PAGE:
Section 3(e) of Republic Act No. 3019, for failure of
the prosecution to prove the guilt of the accused
beyond reasonable doubt. They are ordered
ACQUITTED of the said offense charged against them.
The People, represented by the Office of the
Ombudsman, through the Office of the Special
Prosecutor, then filed the present petition for
certiorari, alleging that:
I
THE COURT A QUO ACTED WITH GRAVE
ABUSE OF DISCRETION AMOUNTING TO
LACK OR IN EXCESS OF ITS JURISDICTION
WHEN IT DISREGARDED THE MANDATORY
PROVISIONS OF PRESIDENTIAL DECREE
(PD) NO. 1594 AND SUPPLIED A DEFENSE
NOT INVOKED BY RESPONDENTS AND
ANCHORED ITS DECISION ON
POSSIBILITIES, MERE ASSUMPTION OR
CONJECTURE RATHER THAN ON FACTS
ESTABLISHED BY EVIDENCE ON RECORD,
THEREBY VIOLATING PETITIONER'S
FUNDAMENTAL RIGHT TO DUE PROCESS
OF LAW.
II
THE COURT A QUO ACTED WITH GRAVE
ABUSE OF DISCRETION AMOUNTING TO
LACK OR IN EXCESS OF ITS JURISDICTION
WHEN IT IGNORED THE EVIDENCE
ADDUCED BY THE PETITIONER AND
DECLARED THAT THE PETITIONER FAILED
TO PRESENT ANY EVIDENCE TO PROVE
THAT SAID RESPONDENTS VIOLATED THE
PROVISIONS OF SECTION 3(e) OF R.A. 3019.
ISSUE:
WON there is a grave abuse of discretion
amounting to lack or excess of jurisdiction.

RULING:
The petition is unmeritorious. It is fitting to
reiterate the holding of the Court in People v. TriaTirona, to wit:
x x x it is clear in this jurisdiction that after trial
on the merits, an acquittal is immediately final
and cannot be appealed on the ground of double
jeopardy. The only exception where double
jeopardy cannot be invoked is where there is a
finding of mistrial resulting in a denial of due
process.
x x x Certiorari will not be issued to cure errors
by the trial court in its appreciation of
theevidence of the parties, and its conclusions
anchored on the said findings and its conclusions
of law.
The Court further expounded in First
Corporation v. Former Sixth Division of the Court of
Appeals, thus:It is a fundamental aphorism in law that
a review of facts and evidence is not the province of
the extraordinary remedy of certiorari, which is extra
ordinem - beyond the ambit of appeal. In certiorari
proceedings, judicial review does not go as far as
to examine and assess the evidence of the parties
and to weigh the probative value thereof. It does
not include an inquiry as to the correctness of
the evaluation of evidence. Any error committed
in the evaluation of evidence is merely an error
of judgment that cannot be remedied by
certiorari. An error of judgment is one which the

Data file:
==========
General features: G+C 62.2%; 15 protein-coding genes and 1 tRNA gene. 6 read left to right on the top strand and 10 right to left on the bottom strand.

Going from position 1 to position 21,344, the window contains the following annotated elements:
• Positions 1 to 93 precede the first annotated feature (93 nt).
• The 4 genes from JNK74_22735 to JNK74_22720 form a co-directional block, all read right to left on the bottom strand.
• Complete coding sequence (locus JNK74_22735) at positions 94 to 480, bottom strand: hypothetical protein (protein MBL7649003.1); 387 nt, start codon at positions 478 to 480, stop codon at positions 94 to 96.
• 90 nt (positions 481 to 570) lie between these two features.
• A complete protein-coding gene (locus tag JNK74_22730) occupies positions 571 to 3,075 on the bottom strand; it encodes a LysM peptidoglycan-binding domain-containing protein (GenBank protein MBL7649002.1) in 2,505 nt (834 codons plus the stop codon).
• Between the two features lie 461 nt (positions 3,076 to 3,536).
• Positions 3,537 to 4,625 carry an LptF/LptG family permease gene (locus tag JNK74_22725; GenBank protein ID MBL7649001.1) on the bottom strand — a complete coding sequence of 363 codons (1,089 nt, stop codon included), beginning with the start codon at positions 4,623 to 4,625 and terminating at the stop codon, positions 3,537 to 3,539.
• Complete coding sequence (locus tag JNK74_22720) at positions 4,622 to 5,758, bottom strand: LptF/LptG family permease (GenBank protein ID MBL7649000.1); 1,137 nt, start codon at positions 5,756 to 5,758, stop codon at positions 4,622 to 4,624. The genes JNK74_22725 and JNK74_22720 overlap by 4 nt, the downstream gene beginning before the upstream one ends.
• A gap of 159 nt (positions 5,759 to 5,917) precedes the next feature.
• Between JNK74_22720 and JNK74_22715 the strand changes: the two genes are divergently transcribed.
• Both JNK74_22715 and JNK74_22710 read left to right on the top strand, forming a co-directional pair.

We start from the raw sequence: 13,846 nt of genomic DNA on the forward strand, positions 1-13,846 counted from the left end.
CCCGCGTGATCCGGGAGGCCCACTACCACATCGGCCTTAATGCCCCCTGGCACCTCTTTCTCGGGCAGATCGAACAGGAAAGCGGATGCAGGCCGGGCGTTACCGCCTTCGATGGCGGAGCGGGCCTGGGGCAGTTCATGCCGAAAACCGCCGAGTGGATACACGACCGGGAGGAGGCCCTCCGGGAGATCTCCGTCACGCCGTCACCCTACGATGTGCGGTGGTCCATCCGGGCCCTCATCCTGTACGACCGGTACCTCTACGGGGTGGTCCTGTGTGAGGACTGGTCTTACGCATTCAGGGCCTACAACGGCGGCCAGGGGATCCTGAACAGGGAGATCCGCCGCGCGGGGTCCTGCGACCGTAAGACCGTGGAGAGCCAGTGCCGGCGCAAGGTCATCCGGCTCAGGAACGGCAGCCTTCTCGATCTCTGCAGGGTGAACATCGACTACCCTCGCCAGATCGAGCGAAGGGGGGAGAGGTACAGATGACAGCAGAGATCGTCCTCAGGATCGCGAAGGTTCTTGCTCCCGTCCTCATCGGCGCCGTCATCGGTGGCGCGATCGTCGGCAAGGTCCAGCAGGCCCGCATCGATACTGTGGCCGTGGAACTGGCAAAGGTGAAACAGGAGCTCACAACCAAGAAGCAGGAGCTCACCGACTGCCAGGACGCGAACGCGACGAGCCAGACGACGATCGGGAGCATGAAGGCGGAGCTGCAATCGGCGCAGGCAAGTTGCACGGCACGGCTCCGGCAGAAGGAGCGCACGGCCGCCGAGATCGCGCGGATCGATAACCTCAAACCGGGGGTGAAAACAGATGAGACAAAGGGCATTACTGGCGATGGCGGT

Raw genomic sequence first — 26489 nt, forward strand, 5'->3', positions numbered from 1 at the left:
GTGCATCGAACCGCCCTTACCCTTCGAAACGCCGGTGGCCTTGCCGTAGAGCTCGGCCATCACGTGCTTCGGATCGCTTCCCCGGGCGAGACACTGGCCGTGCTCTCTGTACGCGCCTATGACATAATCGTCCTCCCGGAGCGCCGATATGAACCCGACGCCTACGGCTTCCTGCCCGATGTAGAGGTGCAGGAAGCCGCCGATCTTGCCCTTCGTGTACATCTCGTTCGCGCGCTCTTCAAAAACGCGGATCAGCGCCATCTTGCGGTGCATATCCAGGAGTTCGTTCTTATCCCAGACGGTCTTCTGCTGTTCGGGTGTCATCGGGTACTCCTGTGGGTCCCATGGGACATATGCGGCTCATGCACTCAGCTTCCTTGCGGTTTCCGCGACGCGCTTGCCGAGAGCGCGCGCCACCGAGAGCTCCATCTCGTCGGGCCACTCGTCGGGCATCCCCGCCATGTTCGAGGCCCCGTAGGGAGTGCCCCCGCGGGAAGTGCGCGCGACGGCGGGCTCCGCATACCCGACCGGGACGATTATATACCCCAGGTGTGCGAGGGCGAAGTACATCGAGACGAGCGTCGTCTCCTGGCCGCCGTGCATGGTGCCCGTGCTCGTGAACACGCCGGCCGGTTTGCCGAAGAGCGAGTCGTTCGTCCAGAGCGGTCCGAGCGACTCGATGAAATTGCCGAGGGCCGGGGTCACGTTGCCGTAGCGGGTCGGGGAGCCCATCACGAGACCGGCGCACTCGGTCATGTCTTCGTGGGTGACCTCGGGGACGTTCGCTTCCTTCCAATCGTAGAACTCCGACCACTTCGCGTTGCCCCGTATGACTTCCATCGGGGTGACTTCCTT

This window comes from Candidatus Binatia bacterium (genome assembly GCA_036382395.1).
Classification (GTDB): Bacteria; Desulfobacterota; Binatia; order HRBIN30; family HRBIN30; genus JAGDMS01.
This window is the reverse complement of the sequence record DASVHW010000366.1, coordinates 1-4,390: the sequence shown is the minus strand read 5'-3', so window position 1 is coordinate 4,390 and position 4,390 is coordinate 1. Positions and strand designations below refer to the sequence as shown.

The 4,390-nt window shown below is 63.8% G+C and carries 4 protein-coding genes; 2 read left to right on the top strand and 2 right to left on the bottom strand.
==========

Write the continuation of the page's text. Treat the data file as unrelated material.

court may commit in the exercise of its jurisdiction. An
error of jurisdiction is one where the act complained
of was issued by the court without or in excess of
jurisdiction, or with grave abuse of discretion, which is
tantamount to lack or in excess of jurisdiction and
which error is correctible only by the extraordinary
writ of certiorari. Certiorari will not be issued to cure
errors of the trial court in its appreciation of the
evidence of the parties, or its conclusions anchored on
the said findings and its conclusions of law. It is not
for this Court to re-examine conflicting evidence,
re-evaluate the credibility of the witnesses or
substitute the findings of fact of the court a quo.
The foregoing is essentially an issue involving
an alleged error of judgment, not an error of
jurisdiction. Petitioner has not convincingly shown
that the prosecution has indeed been deprived of due
process of law. There is no showing that the trial court
hampered the prosecution's presentation of evidence
in any way. On the contrary, the prosecution was given
ample opportunity to present its ten witnesses and all
necessary documentary evidence. The case was only
submitted for decision after the parties had duly
rested their case. Respondent trial court clearly stated
in its decision which pieces of evidence led it to its
conclusion that the project was actually undertaken,
justifying payment to the contractor. Clearly,
petitioner failed to show that there was mistrial
resulting in denial of due process.
In People v. Tria-Tirona, the Court held that
when the trial court arrives at its decision only after
all the evidence had been considered, weighed and
passed upon, then any error committed in the
evaluation of evidence is merely an error of
judgment that cannot be remedied by certiorari.

In sum, there being no mistrial in this case,


the acquittal of private respondents can no longer be